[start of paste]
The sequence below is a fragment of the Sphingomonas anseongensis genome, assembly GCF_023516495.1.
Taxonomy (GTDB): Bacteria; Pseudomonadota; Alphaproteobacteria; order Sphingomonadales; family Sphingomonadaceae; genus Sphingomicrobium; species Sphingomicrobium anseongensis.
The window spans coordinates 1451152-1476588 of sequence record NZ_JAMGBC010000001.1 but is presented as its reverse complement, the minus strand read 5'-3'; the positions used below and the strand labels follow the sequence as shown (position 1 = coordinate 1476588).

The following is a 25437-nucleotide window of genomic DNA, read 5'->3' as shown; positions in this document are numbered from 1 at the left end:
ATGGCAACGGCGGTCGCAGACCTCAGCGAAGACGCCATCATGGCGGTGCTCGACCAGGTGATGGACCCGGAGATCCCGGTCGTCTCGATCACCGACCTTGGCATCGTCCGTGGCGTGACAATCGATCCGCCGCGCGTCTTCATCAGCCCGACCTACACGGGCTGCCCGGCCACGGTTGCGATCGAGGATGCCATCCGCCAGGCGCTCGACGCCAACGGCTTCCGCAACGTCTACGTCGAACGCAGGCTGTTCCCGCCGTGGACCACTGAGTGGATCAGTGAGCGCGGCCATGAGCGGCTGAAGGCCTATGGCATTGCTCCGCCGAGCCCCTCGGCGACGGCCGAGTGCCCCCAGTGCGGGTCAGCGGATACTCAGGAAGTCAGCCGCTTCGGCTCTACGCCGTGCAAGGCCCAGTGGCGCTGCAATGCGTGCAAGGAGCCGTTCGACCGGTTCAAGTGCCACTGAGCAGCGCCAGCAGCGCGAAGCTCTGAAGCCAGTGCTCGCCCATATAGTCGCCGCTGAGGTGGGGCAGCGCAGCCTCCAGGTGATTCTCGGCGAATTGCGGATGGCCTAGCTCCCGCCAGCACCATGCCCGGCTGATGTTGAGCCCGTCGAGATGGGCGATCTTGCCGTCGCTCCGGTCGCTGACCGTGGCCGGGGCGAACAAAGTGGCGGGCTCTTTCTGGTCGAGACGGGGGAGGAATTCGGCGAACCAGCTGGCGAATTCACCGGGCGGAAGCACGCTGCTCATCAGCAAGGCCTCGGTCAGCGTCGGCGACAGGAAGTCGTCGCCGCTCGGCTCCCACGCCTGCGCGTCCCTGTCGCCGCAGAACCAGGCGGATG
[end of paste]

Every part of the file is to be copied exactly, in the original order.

The sequence below is a fragment of the Sphingomonas anseongensis genome, assembly GCF_023516495.1.
Taxonomy (GTDB): Bacteria; Pseudomonadota; Alphaproteobacteria; order Sphingomonadales; family Sphingomonadaceae; genus Sphingomicrobium; species Sphingomicrobium anseongensis.
The window spans coordinates 1451152-1476588 of sequence record NZ_JAMGBC010000001.1 but is presented as its reverse complement, the minus strand read 5'-3'; the positions used below and the strand labels follow the sequence as shown (position 1 = coordinate 1476588).

The following is a 25437-nucleotide window of genomic DNA, read 5'->3' as shown; positions in this document are numbered from 1 at the left end:
ATGGCAACGGCGGTCGCAGACCTCAGCGAAGACGCCATCATGGCGGTGCTCGACCAGGTGATGGACCCGGAGATCCCGGTCGTCTCGATCACCGACCTTGGCATCGTCCGTGGCGTGACAATCGATCCGCCGCGCGTCTTCATCAGCCCGACCTACACGGGCTGCCCGGCCACGGTTGCGATCGAGGATGCCATCCGCCAGGCGCTCGACGCCAACGGCTTCCGCAACGTCTACGTCGAACGCAGGCTGTTCCCGCCGTGGACCACTGAGTGGATCAGTGAGCGCGGCCATGAGCGGCTGAAGGCCTATGGCATTGCTCCGCCGAGCCCCTCGGCGACGGCCGAGTGCCCCCAGTGCGGGTCAGCGGATACTCAGGAAGTCAGCCGCTTCGGCTCTACGCCGTGCAAGGCCCAGTGGCGCTGCAATGCGTGCAAGGAGCCGTTCGACCGGTTCAAGTGCCACTGAGCAGCGCCAGCAGCGCGAAGCTCTGAAGCCAGTGCTCGCCCATATAGTCGCCGCTGAGGTGGGGCAGCGCAGCCTCCAGGTGATTCTCGGCGAATTGCGGATGGCCTAGCTCCCGCCAGCACCATGCCCGGCTGATGTTGAGCCCGTCGAGATGGGCGATCTTGCCGTCGCTCCGGTCGCTGACCGTGGCCGGGGCGAACAAAGTGGCGGGCTCTTTCTGGTCGAGACGGGGGAGGAATTCGGCGAACCAGCTGGCGAATTCACCGGGCGGAAGCACGCTGCTCATCAGCAAGGCCTCGGTCAGCGTCGGCGACAGGAAGTCGTCGCCGCTCGGCTCCCACGCCTGCGCGTCCCTGTCGCCGCAGAACCAGGCGGATG